The Konza Prairie Biological Station
Life on the Konza
Valerie Wright, Diane McGrath, K-State education technology professor, and John Blair, K-State biology professor, received a $47,000 Dwight D. Eisenhower Professional Development Grant in 2001 from the Kansas Board of Regents for a new project, "Hands-on Ecological Science With Internet Connectivity at Konza Prairie Biological Station."
The two-year project has expanded the Konza Schoolyard LTER program via the Internet so teachers and classes everywhere can access data about the tallgrass prairie.
Konza Schoolyard LTER program invites students to observe and discover
Program targets 4th through 11th graders.
By Kay Garrett
The Konza Prairie Biological Station is part of the national network of 24 research sites funded by the National Science Foundation for Long-Term Ecological Research, or LTER.
In 1998, NSF offered its LTER sites supplemental funds to develop environmental education programs for grades K-12, and Konza, the only tallgrass prairie LTER, is one of 12 sites chosen.
Valerie Wright, Konza environmental educator and naturalist, directs the Konza Schoolyard LTER program, which targets fourth, fifth and sixth graders, middle school, and high school sophomores and juniors.
Teacher-training workshops are held in June each year to prepare new teachers to bring their students to Konza for the research activities. Konza Prairie researchers and Kansas State University graduate students help teachers complete field activities and better understand research methods unique to long-term research ecologists.
During the first workshop, teachers, researchers and staff developed nine kinds of activities that are suitable for students. Activities parallel the ecological research work going on at Konza, and sometimes students are involved in research that adds to that of a Konza Prairie ecologist.
Broadly speaking, activities include creating a long-term inventory of stream invertebrates and monitoring the long-term changes in stream channels themselves; developing long-term inventories and collecting tallgrass prairie insects: specifically grasshoppers and gall insects; and monitoring the effects of fire on plant diversity.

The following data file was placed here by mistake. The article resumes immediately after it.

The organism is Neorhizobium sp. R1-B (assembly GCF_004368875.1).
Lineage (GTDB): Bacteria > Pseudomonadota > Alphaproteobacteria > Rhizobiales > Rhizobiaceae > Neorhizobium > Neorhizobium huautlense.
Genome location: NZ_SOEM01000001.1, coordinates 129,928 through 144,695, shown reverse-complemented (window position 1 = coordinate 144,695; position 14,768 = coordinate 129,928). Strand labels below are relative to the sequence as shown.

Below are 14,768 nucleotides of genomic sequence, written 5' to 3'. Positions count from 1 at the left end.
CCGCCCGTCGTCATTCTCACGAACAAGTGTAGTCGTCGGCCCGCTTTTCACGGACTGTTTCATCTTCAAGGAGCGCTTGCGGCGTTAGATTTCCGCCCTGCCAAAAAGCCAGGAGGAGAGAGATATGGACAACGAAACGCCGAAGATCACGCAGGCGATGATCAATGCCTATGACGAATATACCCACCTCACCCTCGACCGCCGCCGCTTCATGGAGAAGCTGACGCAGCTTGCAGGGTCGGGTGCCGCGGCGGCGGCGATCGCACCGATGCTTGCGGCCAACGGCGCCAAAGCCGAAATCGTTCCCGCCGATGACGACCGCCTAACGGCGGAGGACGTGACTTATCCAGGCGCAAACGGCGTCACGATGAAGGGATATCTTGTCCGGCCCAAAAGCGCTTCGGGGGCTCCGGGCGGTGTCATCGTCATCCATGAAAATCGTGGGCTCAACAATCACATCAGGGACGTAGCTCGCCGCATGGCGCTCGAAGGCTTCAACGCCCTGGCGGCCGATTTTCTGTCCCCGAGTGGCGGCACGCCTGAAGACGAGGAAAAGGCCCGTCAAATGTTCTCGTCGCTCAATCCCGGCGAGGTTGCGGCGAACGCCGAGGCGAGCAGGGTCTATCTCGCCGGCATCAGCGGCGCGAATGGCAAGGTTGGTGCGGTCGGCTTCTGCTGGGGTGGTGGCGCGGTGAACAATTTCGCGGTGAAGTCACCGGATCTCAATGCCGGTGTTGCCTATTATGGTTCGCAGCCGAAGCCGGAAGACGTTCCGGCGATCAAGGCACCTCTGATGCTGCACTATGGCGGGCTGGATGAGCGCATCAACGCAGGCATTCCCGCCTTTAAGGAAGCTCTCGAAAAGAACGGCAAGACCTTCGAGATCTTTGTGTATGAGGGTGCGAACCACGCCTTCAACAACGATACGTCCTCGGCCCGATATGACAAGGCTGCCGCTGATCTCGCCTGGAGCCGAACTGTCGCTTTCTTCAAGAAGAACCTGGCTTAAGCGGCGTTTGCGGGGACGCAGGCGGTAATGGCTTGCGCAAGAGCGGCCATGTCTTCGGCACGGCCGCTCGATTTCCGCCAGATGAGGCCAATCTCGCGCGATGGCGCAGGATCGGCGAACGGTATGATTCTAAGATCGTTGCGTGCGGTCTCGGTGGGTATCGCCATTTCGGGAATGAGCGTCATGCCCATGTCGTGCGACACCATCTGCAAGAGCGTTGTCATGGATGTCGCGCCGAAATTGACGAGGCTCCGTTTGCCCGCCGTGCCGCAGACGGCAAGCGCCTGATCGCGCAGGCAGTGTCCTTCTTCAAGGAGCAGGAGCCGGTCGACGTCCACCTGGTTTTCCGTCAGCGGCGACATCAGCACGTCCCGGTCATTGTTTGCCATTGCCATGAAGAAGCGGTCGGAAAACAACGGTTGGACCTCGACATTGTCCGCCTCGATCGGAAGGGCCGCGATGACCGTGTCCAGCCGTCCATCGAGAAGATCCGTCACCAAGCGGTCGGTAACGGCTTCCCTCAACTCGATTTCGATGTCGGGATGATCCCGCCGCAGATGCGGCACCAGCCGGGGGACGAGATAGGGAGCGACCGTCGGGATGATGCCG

A unique feature of the Konza LTER program: students are compiling their research data in special databases that are linked to the Konza Web site. As the student-generated dataset builds through the years, future classes will be able to recognize patterns of change taking place on the prairie.
"The reactions of the students to their role as researchers have been exciting to see," Wright said. "They are making a real contribution to science."
As of 2002, 22 teachers from Manhattan, Junction City, Topeka, Harveyville, Minneapolis, Westmoreland and Wamego have completed training workshops. Teachers have brought 1,898 students to Konza Prairie to participate in the research activities.
"We are hoping to train 10 or more teachers each year," said Wright, "and potentially, we'll bring 500 new students into the program annually."
The students have made some surprising discoveries, she said.
Databases now being compiled by the students will become accessible to many other classrooms, and, for the first time, the long-term scientific datasets from research projects at Konza Prairie Biological Station will be streamlined for use by school classes.
"When the Internet connection is complete, classes everywhere will be able to compare two types of long-term data sets," said Wright, " the student-generated databases and researcher-generated databases. Having these two types of databases accessible for classroom use will offer teachers an incredible array of scientific information about the tallgrass prairie."
Teachers will be able to use the scientific databases in many ways. For example, math teachers who do not typically bring their students to Konza Prairie will be able to use these datasets, too. Students can do basic statistics like averages and percentages or graph the data.
"When students come to Konza, they are really excited about what they are doing, and they take good memories back to the classroom," Wright said. "We hope that if we can tie that excitement back to classroom projects later on, their good feeling about doing science will keep rolling along for months after they visit.
"That's what we are really after," she said. "We want students to feel that science is something they can do and can be excited about for more than just a couple of days."